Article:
The earthiness of Sukla Singha’s poetry

POETRY EDITOR Ananya S Guha’s note: The poetry of Sukla Singha is replete with people, the soil of the people and its earthiness. The lyrical poise of the meditative poems stand out as cadenced music. She uses people sights and sounds as the key notes in music hanging precariously between the beginning and a tantalising end.


(For Trinath Reang)

At six am

in a faraway village in Dhumacchera,

the aroma of burnt garlic and green chillies  

rises from Khasrangti Reang’s mud oven.

She’s finished weaving a new Rinai1

She kisses her child,

goes out to join other women

in the jhum.

These women of the hills 

know how they should spread

their hands 

to feed winter birds 

on December mornings.

These women in the hills

do not hold placards

do not curse anyone

They only sing in the rain: 

Bo ha pho chini no klai o2 

Their voices seep into the soil, 

hitting the insides 

of the earth. 

Just as their balancing acts 

on the pitcher,

earthen bottles and lamps on the head 

swaying from side to side,

the enchanting verses of the sumu3 – 

have been our own, since ages,

this land is theirs too.  

  1. Rinai: A large piece of cloth used to cover the lower part of the body.
  2. KauBru spoken by the Reangs of Tripura meaning: ‘This land is ours too.’
  3. A wind instrument made of bamboo. 



In cold tree-holes, we thrash an egg or two, of birds who’d trusted us despite the forebodings. 

Dipped in pulp and blood, our hands make a clean V, once again. 


our days and nights reek of rotten bodies scattered across cities, countries, and continents.  

We crawl into burrows of loneliness leaving behind warm alleys and the sound of early morning bells. 

We find strange looking faces in the mirror: veiled, uneasy, sceptic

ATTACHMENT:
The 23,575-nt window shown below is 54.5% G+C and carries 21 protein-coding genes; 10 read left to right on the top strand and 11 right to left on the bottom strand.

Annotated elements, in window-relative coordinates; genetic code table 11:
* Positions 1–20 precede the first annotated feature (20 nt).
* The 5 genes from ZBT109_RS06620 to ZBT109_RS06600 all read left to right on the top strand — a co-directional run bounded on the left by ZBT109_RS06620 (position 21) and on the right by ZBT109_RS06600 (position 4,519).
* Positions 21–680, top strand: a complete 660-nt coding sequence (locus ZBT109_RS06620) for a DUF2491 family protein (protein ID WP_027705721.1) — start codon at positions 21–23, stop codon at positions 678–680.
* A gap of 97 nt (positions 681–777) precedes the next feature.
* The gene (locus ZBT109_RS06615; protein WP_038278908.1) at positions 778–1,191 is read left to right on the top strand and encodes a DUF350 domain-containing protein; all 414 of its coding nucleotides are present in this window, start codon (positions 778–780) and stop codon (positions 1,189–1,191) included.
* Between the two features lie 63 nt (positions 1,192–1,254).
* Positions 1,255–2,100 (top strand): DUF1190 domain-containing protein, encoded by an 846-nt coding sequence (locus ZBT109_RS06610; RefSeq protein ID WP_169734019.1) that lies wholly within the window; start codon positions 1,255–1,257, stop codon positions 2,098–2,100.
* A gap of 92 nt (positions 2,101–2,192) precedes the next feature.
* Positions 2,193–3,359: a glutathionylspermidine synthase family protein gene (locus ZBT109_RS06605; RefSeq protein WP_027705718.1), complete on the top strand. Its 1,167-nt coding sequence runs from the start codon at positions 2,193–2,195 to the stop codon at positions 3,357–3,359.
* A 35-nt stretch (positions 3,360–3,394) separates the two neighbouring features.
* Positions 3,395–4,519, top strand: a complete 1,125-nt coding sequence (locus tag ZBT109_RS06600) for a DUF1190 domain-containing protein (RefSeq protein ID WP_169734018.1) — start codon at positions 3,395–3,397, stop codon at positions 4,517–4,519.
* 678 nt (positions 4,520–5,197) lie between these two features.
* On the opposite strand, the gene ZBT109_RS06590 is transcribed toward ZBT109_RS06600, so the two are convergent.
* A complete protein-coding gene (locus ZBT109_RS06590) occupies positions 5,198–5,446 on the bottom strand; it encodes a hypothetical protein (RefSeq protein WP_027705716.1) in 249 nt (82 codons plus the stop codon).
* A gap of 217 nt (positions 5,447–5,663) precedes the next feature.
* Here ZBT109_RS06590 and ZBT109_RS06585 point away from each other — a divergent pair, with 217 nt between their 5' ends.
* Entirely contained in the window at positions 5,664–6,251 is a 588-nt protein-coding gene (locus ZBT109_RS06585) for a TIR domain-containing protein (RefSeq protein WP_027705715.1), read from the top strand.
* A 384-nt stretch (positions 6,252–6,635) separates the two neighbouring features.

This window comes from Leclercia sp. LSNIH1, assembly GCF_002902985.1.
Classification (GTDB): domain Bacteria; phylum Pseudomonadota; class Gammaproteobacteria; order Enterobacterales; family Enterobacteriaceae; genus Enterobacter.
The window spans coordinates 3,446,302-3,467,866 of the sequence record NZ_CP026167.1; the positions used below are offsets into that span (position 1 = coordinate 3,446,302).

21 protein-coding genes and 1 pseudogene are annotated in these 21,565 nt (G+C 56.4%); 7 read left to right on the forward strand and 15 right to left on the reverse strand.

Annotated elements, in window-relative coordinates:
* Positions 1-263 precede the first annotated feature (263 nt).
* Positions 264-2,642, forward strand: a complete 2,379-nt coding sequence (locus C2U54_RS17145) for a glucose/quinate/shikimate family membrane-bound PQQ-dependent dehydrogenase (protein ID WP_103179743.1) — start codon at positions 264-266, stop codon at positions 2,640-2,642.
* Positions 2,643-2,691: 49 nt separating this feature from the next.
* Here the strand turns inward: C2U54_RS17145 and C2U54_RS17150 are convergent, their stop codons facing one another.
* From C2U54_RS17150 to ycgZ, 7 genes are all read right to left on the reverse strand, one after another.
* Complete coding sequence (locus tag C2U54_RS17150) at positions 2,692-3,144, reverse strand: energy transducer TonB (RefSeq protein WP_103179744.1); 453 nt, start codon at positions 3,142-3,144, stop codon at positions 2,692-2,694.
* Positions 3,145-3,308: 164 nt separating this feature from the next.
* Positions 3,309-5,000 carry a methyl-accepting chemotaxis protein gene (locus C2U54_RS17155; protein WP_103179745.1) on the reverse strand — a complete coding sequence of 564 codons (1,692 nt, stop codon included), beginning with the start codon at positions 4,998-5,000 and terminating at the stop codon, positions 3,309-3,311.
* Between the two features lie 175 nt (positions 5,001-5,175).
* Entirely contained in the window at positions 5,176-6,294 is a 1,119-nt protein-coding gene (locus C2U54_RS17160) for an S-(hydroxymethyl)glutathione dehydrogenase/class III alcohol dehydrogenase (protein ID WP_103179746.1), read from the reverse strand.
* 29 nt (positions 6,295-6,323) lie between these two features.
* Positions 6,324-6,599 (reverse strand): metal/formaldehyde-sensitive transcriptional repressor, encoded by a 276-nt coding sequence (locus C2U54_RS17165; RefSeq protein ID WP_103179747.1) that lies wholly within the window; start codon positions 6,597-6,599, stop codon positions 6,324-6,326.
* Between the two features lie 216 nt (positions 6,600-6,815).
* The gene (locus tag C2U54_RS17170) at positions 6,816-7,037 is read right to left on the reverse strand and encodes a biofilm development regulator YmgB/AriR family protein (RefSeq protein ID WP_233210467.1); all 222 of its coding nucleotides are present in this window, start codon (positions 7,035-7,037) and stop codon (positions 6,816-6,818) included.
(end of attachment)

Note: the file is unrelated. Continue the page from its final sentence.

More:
of human touch smeared with fear

Somewhere, blood 

trickles down the skies. 

With stale hands, 

we now write our own obituaries.  



we lose sight of peoples
rainsongs and landmarks

we become dots

our tired gods run helter-skelter
in rose coloured glasses

and freedom is a grey morning
standing alone at the street corner



Spring at Baidyar Dighi is magic. 

Beneath the white skyline, 

you see only dazzling green. 

We return after two decades to the Snake Charmer’s Lake. 

The water holds no grudges; it looks placid, 

as if there are no secrets in its womb. 

On sleep-deprived afternoons, the twin ponds 

at the village gate weave stories 

of us catching tadpoles in the rain, of coquettish 

men and women making love underwater.

The ancestral mud-house opens its giant mouth, as if 

to swallow everything up, leading lost sojourners 

to the Snake Charmer’s fate.

The ‘Baidya’ from Hojai claimed he could bring to life 

a bundle of straw, and with his magic spell, turned it into 

a giant serpent. 

Before disappearing into the lake, it had animals 

and humans gulped down its throat. 

To punish the creature, the foolish sorcerer 

then built seven steps at the edge of the lake

where the serpent was seen last. 

The first six had a bowl of milk, rooster, rat, rabbit, pig and cow

to feed on; on the top seventh, sat the Snake-Charmer, calm, playing his pipe.

In the direction of the music, soon the serpent’s giant head came out.

His end was near, everyone was relieved. 

But the sorcerer’s fate was sealed! Overlooking 

the first six, the serpent flew 

straight to the seventh step, coiled the man, 

to plunge back into the fathoms of the dark water. 

Villagers screamed and pleaded, chanted hymns, 

burnt hens; 

the Baidya was never seen again,

the serpent was never seen again.

Baidyar Dighi is where memory grows 

green and tall, like potted yenam leaves 

exuding fragrance

in the engkhol.* 

* Engkhol: A Kitchen-garden

[Based on the Manipuri legend of Baidyar Dighi, a village in Tripura]




You worship water

I worship rice

Our religion is to 

swallow a handful of both

to survive


leave prophecies to soothsayers

hide from gods who want our blood

before the storm hits our bodies

break into pieces, become dots


our old love knows 

where exactly we’d be found sitting

on a moonless night; 

under a fragrant

leihao tree

where we’d be found singing

on a moonless night 

Sukla Singha currently teaches at a school in Tripura. Her writings have appeared in Café Dissensus, Muse India, The Sunflower Collective, Aainanagar, Usawa Literary Review, and elsewhere. She has contributed to anthologies – Kirat: Contemporary Poetry in English from Tripura (2018), Niharika Nirbachito Torun Kobider Kobita (2018), and An Unsuitable Woman (2017). Her book of short stories Jamdaani o Onyanyo Gawlpo (Bengali) was published in February 2020.